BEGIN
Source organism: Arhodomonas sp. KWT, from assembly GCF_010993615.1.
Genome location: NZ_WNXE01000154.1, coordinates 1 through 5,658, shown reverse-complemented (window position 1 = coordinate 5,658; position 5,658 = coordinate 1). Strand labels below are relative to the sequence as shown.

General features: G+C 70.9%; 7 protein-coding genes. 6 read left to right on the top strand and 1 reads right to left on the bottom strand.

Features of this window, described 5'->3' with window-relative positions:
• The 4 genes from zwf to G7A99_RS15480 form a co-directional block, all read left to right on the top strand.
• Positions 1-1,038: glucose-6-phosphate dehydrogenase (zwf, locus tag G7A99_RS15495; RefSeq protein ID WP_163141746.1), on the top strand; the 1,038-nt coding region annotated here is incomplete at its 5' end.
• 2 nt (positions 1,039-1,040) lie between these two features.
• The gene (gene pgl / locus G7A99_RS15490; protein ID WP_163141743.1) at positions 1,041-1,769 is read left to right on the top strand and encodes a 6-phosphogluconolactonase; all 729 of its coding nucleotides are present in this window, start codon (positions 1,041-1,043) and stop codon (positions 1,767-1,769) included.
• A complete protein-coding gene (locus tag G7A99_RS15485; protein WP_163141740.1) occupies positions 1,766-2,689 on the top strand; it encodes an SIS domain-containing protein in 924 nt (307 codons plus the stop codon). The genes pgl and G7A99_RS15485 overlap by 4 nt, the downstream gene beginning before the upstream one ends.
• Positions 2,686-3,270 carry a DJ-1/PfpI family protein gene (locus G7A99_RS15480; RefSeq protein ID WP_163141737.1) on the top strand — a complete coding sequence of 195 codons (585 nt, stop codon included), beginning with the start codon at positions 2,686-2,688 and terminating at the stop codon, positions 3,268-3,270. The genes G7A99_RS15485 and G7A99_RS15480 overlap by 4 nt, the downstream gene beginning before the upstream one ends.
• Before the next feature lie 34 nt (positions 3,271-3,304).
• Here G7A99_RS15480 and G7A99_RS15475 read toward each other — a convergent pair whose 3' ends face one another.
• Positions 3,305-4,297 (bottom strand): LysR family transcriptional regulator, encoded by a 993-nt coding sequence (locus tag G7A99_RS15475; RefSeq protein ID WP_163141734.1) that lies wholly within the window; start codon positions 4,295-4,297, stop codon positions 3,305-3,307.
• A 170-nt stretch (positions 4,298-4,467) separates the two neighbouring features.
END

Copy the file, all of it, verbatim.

Source organism: Arhodomonas sp. KWT, from assembly GCF_010993615.1.
Genome location: NZ_WNXE01000154.1, coordinates 1 through 5,658, shown reverse-complemented (window position 1 = coordinate 5,658; position 5,658 = coordinate 1). Strand labels below are relative to the sequence as shown.

General features: G+C 70.9%; 7 protein-coding genes. 6 read left to right on the top strand and 1 reads right to left on the bottom strand.

Features of this window, described 5'->3' with window-relative positions:
• The 4 genes from zwf to G7A99_RS15480 form a co-directional block, all read left to right on the top strand.
• Positions 1-1,038: glucose-6-phosphate dehydrogenase (zwf, locus tag G7A99_RS15495; RefSeq protein ID WP_163141746.1), on the top strand; the 1,038-nt coding region annotated here is incomplete at its 5' end.
• 2 nt (positions 1,039-1,040) lie between these two features.
• The gene (gene pgl / locus G7A99_RS15490; protein ID WP_163141743.1) at positions 1,041-1,769 is read left to right on the top strand and encodes a 6-phosphogluconolactonase; all 729 of its coding nucleotides are present in this window, start codon (positions 1,041-1,043) and stop codon (positions 1,767-1,769) included.
• A complete protein-coding gene (locus tag G7A99_RS15485; protein WP_163141740.1) occupies positions 1,766-2,689 on the top strand; it encodes an SIS domain-containing protein in 924 nt (307 codons plus the stop codon). The genes pgl and G7A99_RS15485 overlap by 4 nt, the downstream gene beginning before the upstream one ends.
• Positions 2,686-3,270 carry a DJ-1/PfpI family protein gene (locus G7A99_RS15480; RefSeq protein ID WP_163141737.1) on the top strand — a complete coding sequence of 195 codons (585 nt, stop codon included), beginning with the start codon at positions 2,686-2,688 and terminating at the stop codon, positions 3,268-3,270. The genes G7A99_RS15485 and G7A99_RS15480 overlap by 4 nt, the downstream gene beginning before the upstream one ends.
• Before the next feature lie 34 nt (positions 3,271-3,304).
• Here G7A99_RS15480 and G7A99_RS15475 read toward each other — a convergent pair whose 3' ends face one another.
• Positions 3,305-4,297 (bottom strand): LysR family transcriptional regulator, encoded by a 993-nt coding sequence (locus tag G7A99_RS15475; RefSeq protein ID WP_163141734.1) that lies wholly within the window; start codon positions 4,295-4,297, stop codon positions 3,305-3,307.
• A 170-nt stretch (positions 4,298-4,467) separates the two neighbouring features.